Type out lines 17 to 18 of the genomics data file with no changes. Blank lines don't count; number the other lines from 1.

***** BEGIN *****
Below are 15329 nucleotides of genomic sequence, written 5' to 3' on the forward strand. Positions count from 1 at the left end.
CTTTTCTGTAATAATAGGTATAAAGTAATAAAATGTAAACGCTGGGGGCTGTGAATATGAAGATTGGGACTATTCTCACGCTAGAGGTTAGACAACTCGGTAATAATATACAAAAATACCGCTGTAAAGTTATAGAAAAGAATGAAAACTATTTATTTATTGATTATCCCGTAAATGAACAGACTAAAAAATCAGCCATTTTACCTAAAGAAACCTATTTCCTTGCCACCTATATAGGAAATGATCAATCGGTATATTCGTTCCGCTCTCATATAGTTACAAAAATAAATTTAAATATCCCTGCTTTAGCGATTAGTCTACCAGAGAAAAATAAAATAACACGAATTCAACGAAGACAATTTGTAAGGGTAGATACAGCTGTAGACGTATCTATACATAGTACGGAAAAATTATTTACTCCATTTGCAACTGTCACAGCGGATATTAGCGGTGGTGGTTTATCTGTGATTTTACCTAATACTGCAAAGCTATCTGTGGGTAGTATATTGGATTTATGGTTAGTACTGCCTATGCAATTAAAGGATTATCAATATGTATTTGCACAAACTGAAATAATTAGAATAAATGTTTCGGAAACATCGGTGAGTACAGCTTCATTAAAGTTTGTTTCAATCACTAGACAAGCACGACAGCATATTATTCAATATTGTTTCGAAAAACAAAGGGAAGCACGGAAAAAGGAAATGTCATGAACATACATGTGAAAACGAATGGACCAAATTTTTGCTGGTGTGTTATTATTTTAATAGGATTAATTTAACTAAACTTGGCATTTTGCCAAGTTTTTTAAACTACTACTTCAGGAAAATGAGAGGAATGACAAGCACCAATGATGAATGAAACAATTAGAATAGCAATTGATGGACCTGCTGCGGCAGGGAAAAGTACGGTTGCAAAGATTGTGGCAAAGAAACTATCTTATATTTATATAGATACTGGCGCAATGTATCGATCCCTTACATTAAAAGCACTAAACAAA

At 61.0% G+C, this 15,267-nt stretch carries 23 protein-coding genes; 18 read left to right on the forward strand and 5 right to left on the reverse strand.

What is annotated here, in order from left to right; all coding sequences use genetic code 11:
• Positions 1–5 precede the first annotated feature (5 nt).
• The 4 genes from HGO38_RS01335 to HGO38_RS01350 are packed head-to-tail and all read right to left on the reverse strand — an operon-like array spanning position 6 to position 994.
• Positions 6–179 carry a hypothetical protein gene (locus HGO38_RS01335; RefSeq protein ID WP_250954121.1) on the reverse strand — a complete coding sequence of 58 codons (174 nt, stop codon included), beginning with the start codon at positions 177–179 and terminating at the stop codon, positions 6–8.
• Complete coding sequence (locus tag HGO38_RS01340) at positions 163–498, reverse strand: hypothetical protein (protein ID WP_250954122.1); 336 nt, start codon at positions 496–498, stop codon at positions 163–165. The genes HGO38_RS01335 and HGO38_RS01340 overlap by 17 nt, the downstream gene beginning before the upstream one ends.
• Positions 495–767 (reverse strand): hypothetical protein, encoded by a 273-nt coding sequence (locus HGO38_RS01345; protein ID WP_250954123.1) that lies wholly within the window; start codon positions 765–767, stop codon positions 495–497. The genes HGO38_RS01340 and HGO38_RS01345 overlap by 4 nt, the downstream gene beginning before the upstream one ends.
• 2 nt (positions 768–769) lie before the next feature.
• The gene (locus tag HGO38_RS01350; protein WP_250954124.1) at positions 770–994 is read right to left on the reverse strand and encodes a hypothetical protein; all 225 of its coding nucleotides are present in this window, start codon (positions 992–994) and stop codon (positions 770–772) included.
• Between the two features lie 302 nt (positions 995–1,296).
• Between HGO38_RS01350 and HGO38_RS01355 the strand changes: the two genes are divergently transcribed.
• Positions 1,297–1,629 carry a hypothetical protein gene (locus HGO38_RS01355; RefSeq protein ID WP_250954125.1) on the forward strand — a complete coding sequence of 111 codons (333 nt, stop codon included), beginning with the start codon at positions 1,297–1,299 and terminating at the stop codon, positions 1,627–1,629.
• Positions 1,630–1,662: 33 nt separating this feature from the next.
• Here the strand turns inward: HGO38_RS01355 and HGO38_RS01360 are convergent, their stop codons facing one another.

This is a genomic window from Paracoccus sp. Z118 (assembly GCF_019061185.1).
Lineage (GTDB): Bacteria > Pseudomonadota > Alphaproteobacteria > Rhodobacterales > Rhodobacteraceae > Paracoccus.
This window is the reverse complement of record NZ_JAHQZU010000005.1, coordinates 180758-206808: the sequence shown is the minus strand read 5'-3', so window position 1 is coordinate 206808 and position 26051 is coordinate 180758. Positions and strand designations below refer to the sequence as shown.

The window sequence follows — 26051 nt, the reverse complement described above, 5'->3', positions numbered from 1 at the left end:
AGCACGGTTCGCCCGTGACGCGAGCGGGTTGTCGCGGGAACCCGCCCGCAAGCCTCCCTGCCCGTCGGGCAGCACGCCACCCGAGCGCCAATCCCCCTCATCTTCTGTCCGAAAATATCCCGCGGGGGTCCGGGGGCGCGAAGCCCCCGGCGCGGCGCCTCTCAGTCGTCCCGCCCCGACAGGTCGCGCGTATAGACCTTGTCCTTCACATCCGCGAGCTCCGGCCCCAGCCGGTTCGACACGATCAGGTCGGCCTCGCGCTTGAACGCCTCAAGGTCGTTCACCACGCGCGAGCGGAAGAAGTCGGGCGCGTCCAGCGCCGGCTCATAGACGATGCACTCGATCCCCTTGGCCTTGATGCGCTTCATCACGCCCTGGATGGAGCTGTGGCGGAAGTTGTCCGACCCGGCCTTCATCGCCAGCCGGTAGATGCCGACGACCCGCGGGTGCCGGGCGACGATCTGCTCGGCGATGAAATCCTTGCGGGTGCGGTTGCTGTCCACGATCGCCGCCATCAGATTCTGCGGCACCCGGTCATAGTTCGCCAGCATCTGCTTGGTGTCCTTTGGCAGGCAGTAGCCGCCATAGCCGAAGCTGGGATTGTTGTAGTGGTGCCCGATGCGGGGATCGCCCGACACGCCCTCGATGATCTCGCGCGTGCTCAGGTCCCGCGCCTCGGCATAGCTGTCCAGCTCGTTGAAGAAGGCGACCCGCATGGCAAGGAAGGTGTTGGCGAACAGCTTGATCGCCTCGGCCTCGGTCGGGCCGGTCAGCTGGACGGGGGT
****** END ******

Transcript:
This is a genomic window from Paracoccus sp. Z118 (assembly GCF_019061185.1).
Lineage (GTDB): Bacteria > Pseudomonadota > Alphaproteobacteria > Rhodobacterales > Rhodobacteraceae > Paracoccus.